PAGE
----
One of the most common pieces of feedback I’ve received so far for my 1 Million Calories Challenge is that 2739 calories per day are too many!
Maybe everyone is right. I’ve definitely done more restrictive diets previously to lose weight and was able to feel fine for long periods at far fewer calories than I’m allowed in this challenge. Also, the tools I used to estimate my basal metabolic rate don’t take into account my body fat percentage and we know that fat isn’t as calorie active as muscle, so maybe how obese I am is skewing that number. Let’s look at the results I received and go from there.
Below are a few of the tools I used to calculate my BMR and the results I received. I’ve realized that the variance in the numbers may be in part due to the two different main equations being used. One is called Mifflin – St. Jeor and the other is the Harris – Benedict equation.
|The Economic Times||2603|
|The Calculator Site||2240|
|My Fitness Pal||2328|
|Exercise 4 Weight Loss||2729|
|Low Fat Low Carb||2634|
The average BMR of all of these tools ends up being 2,546 calories with a total daily energy expenditure of 3055 calories when using a 1.2x multiplier.
That means that I should be taking in around three hundred calories less per day than I expend, even being as sedentary as I am and with our puppy needing walks and attention, I am not as sedentary now as I was before we got her, so here’s hoping that my calorie deficit is actually around three hundred per day. If it is, I might lose around two to three pounds per month or as much as thirty-six pounds over the course of the year. That is weight I could afford to lose.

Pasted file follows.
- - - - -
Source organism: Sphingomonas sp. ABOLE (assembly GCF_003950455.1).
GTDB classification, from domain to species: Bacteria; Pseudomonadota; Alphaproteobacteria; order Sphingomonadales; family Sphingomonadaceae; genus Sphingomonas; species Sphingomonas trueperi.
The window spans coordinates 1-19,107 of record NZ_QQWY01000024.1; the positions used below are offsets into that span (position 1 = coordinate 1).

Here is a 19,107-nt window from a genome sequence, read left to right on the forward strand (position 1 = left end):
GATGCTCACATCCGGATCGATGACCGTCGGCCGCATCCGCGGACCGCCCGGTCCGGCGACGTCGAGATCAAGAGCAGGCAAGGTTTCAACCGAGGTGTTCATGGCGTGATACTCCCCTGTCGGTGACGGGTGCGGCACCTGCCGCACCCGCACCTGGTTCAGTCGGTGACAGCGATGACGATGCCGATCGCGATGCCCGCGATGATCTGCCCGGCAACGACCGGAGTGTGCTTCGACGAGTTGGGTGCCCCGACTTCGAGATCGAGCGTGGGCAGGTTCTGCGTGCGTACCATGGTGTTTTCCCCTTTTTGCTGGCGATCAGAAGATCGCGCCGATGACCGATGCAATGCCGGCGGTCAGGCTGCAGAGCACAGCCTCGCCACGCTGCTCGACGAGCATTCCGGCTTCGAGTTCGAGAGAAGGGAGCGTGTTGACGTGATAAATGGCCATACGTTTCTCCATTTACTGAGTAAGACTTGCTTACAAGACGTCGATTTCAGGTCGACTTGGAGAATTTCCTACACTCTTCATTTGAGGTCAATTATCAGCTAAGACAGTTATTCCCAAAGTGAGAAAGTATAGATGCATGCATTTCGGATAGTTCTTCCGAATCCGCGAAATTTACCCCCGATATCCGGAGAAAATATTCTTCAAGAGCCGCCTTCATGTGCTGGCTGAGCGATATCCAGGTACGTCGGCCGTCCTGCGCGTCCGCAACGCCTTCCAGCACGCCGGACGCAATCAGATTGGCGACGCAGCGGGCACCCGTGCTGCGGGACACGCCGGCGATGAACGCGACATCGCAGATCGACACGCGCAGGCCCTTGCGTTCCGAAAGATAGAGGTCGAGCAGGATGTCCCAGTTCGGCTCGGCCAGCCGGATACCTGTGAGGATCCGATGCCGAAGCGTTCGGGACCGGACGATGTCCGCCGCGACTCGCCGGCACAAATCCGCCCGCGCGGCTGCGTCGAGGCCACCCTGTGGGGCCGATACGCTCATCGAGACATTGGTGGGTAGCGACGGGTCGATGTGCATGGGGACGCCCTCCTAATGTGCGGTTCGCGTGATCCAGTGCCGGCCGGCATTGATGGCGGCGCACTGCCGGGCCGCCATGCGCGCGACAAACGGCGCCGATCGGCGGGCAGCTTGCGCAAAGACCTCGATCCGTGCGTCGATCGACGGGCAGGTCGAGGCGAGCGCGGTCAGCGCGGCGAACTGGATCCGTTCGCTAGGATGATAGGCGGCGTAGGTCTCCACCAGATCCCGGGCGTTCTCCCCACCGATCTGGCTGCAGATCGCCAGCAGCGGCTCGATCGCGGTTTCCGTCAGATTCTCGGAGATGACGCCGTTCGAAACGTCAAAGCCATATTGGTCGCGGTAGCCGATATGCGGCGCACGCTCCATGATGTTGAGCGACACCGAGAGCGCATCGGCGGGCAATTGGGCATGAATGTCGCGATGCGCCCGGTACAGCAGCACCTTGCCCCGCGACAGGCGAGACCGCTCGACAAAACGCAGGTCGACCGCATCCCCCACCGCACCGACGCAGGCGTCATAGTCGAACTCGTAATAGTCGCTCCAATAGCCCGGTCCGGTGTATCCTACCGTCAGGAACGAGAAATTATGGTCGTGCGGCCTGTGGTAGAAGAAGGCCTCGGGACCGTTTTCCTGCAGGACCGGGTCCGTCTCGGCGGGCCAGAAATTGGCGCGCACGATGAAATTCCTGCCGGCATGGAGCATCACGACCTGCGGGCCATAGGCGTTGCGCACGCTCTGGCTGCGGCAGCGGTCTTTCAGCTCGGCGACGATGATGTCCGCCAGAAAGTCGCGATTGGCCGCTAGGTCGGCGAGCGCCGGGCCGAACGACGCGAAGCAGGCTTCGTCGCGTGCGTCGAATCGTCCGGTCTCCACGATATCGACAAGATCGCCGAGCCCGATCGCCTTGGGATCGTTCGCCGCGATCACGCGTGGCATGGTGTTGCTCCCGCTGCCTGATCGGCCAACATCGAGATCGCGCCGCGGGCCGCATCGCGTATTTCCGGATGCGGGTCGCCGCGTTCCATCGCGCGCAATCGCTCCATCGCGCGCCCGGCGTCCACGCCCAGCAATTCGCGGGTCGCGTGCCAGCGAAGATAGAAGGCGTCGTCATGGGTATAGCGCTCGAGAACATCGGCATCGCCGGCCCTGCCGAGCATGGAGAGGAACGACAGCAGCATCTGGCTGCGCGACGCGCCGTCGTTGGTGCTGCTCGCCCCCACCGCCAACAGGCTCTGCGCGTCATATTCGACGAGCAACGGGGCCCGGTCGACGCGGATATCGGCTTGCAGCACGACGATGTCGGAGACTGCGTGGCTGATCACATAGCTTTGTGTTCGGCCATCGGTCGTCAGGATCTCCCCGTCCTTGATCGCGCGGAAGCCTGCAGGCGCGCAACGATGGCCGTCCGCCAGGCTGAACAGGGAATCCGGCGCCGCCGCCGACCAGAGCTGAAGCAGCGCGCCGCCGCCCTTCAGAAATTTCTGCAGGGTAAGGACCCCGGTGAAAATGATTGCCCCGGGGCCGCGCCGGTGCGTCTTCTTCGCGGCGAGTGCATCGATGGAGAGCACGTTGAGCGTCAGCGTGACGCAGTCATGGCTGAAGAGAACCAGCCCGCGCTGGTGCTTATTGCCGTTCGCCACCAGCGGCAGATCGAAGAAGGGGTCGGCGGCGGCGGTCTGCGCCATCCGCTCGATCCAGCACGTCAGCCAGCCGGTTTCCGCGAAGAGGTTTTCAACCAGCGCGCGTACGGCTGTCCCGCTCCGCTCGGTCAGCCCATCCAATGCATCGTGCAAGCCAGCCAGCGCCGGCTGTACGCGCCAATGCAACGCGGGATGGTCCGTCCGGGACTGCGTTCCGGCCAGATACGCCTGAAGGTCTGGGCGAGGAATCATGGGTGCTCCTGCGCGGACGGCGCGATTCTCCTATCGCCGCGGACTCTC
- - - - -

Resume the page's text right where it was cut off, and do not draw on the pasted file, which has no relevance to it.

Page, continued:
If the BMR calculators are all off because their calculation doesn’t take into account how obese I am, then maybe I am going to be eating as much or a bit more than my body needs if I used my calories every single day. However, my goal is to end up with a surplus amount of calories at the end of the year. I don’t necessarily want to use all of my one million calories. I just can’t go over that number. So if I do end the year with calories left over, I might not gain or lose any weight, which is fine by me.
The end goals of this challenge are to be more mindful of what I am eating, to reduce how often my gluttonous nature takes over, and potentially suffer through a period of fasting if I can’t control that aspect of my personality. It isn’t to lose weight, to get in better shape or become the pinnacle of fitness, hence why it isn’t more restrictive this year.